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Cooperative Weed Management Areas
Kim McReynolds, Area Extension Agent, University of Arizona Cooperative Extension, Cochise,
Graham and Greenlee Counties
Invasive and noxious weeds are of concern no matter where you may live in Arizona. “Invasive”
weeds are plants that are introduced into an area outside of their original native range. They
become problematic in their new environment by interfering with native or desirable species.
The National Invasive Species Management Plan defines invasive species as “a species that is
non-native to the ecosystem under consideration and whose introduction causes or is likely to
cause economic or environmental harm or harm to human health.”
“Noxious” weeds are regulated and defined as any plant designated by a federal, state, county,
or municipal government to be injurious to public health, agriculture, recreation, wildlife, or
property. They are regulated with respect to their transport, sale, and eradication efforts.
Federally listed species (plants and animals) can be found on the USDA’s Animal and Plant
Health Inspection Service (APHIS) web site; while state listed weeds can be found on the
Arizona Department of Agriculture website (both are listed below). Not all invasive plants that
have encroached into Arizona’s lands and waters are noxious weeds. However, invasive plants
that are not listed as noxious weeds are still serious pests.
In addition to the listings above, Arizona’s Governor approved the Arizona Invasive Species
Management Plan in 2008. This plan outlines strategies to battle the increase in invasive
species infestations in the state (plants and animals). While these efforts keep federal and state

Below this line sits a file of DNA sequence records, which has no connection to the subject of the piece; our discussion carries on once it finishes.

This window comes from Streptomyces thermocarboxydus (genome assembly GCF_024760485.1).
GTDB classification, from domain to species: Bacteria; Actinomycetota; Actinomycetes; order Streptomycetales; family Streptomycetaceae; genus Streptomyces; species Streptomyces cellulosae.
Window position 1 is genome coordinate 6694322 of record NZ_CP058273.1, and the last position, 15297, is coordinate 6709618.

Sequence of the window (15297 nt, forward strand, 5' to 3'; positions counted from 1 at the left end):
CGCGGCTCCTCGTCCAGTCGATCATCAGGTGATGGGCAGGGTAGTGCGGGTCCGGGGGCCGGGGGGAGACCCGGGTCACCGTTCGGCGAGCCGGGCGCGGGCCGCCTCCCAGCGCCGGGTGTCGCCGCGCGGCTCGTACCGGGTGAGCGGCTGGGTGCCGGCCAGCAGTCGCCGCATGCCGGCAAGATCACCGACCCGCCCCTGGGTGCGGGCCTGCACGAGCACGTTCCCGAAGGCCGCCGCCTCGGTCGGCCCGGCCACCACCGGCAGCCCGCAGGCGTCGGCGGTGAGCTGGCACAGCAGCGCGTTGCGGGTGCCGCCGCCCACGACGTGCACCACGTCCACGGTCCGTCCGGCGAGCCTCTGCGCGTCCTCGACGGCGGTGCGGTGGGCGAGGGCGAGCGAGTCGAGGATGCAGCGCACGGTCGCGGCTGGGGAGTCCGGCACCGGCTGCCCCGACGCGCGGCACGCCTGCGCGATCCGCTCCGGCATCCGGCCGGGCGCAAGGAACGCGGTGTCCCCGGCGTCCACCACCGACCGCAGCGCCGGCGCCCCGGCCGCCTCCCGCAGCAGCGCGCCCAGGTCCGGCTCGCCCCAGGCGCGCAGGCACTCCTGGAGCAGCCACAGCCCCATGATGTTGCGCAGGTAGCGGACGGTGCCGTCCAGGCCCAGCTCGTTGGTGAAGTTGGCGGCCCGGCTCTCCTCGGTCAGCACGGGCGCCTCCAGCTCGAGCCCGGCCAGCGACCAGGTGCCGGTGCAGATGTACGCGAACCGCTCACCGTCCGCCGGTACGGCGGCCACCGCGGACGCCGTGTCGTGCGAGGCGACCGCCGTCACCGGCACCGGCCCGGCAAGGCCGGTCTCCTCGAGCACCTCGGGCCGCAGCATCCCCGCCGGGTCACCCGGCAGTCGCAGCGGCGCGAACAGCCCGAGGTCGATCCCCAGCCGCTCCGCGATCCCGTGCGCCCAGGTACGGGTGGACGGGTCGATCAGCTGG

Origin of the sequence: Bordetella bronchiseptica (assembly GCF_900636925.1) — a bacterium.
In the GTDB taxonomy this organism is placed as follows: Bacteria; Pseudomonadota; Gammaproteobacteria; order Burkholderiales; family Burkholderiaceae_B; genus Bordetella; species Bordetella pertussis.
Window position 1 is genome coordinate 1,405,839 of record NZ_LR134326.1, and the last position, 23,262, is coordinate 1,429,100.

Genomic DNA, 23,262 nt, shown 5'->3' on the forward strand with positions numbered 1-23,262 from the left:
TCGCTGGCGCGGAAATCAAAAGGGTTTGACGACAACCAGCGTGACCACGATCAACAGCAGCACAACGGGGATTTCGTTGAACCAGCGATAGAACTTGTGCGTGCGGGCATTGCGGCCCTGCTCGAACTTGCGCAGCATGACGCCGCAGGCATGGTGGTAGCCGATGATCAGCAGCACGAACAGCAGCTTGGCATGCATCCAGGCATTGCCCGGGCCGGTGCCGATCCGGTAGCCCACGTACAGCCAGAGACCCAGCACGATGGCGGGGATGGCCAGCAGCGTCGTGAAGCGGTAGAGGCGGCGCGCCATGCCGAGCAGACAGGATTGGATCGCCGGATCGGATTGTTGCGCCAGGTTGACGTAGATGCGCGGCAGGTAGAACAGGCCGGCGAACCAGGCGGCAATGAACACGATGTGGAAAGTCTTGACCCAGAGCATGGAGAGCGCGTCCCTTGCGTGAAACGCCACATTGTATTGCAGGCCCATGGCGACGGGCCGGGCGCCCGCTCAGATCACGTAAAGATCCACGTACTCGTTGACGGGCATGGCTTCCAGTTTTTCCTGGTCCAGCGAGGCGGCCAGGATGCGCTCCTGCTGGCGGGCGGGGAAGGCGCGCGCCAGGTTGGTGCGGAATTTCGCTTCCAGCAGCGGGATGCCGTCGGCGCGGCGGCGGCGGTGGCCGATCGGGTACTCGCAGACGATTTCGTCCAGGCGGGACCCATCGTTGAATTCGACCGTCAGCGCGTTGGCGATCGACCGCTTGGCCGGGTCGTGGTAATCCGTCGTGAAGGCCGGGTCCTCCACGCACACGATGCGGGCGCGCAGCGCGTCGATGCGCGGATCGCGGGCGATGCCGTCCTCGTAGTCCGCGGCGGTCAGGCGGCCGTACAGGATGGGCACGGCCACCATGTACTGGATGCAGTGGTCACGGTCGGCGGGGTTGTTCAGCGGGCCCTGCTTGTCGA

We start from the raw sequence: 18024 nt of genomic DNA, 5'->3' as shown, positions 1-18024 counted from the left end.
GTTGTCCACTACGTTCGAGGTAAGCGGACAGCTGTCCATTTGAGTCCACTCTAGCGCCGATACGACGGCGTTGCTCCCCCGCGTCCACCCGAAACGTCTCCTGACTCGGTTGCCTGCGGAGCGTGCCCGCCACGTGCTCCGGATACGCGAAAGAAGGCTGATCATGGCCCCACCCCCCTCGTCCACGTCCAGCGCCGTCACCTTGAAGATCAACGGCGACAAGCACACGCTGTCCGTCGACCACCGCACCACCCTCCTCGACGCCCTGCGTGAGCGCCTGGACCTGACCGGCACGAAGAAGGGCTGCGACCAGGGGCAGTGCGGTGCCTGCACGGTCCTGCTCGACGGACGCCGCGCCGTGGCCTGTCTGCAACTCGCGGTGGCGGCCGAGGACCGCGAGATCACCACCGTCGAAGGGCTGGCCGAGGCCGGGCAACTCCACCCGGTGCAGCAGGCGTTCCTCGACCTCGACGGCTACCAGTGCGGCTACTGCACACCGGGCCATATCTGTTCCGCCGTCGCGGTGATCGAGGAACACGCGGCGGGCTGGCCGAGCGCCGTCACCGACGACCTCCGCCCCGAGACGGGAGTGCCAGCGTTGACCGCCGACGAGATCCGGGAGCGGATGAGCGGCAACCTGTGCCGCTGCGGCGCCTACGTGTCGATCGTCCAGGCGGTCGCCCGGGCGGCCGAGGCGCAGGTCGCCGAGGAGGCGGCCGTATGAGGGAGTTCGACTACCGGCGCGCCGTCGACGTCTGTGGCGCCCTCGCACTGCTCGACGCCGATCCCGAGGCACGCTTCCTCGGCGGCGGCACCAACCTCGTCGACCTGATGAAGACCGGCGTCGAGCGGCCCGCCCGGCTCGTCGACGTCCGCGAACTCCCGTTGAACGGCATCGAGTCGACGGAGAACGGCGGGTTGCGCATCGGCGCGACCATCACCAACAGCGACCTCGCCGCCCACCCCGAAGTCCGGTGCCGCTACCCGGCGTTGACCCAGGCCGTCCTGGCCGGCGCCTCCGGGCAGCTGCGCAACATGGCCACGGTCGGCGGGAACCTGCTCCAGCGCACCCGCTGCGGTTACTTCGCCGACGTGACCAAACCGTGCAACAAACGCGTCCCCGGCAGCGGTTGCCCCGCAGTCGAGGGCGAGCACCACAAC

agencies focused on harmful non-native species, there is a third level of focus – local Weed
Management Areas (WMAs). These groups are composed of local agency personnel and
landowners, concerned citizens, conservation organizations, etc. who work to address foreign
weed problems in their communities.
There are about twenty recognized weed management groups in Arizona and they vary in their
scope and size. All are comprised of volunteers and agency personnel who have a passion for
controlling noxious and/or invasive weeds, sustaining our natural landscapes, preventing
catastrophic events, and averting human health problems caused by these plants. These are
different than weed control boards found in some other states that have regulatory authority and
are supported by tax dollars. Arizona’s WMA’s are volunteer-based, have no regulatory power,
and rely on grant funding to implement large scale projects. Since invasive weeds establish
infestations on a variety of landownership, WMA’s are important in pulling together people who
might not normally work together on private, municipal, county, state, tribal and federal lands
and waters.
Weed Management Areas use the principals of Integrated Weed Management:
 Education/Awareness,
 Prevention/Early Detection,
 Inventory
 Treatment (including physical, biological, cultural and chemical methods),
 Monitoring, and
 Long term follow-up.
Members of WMA’s may work in one or two of the areas listed above, or may be involved in
more, depending how the WMA is set up and what species they may be targeting. Some
examples of WMA activities include: educational workshops for local communities, mapping
weed infestations, organizing weed pulls, researching alternative treatment methods, and
photographing and monitoring previously treated infestation area.
The least expensive weed control effort is preventing new weed introductions. Educated and
involved citizens can make huge contributions to weed management through WMAs. Whether
it’s removing noxious weeds from your own land to helping with educational events, volunteers
are always welcome. Contact your local Cooperative Extension office or check out the weed
management area contact list on the Southwest Vegetation Management Association website
listed below to find a weed management area near you.
Internet Resources
UDSA-APHIS Federally Listed Plants
Arizona Department of Agriculture Listed Plants
Arizona Invasive Species Advisory Council
Southwest Vegetation Management Association
Figure 1. Russian knapweed is a noxious, invasive plant that infests yards, river bottoms,
roadways and abandoned fields in eight Arizona counties. It causes chewing disease in horses,
whether green or dried.
Figure 2. Yellow starthistle infests an estimated 20 million acres in California. It is found in many
areas of Arizona and negatively affects recreational experiences and property value. Like Russian
knapweed, it also causes chewing disease in horses.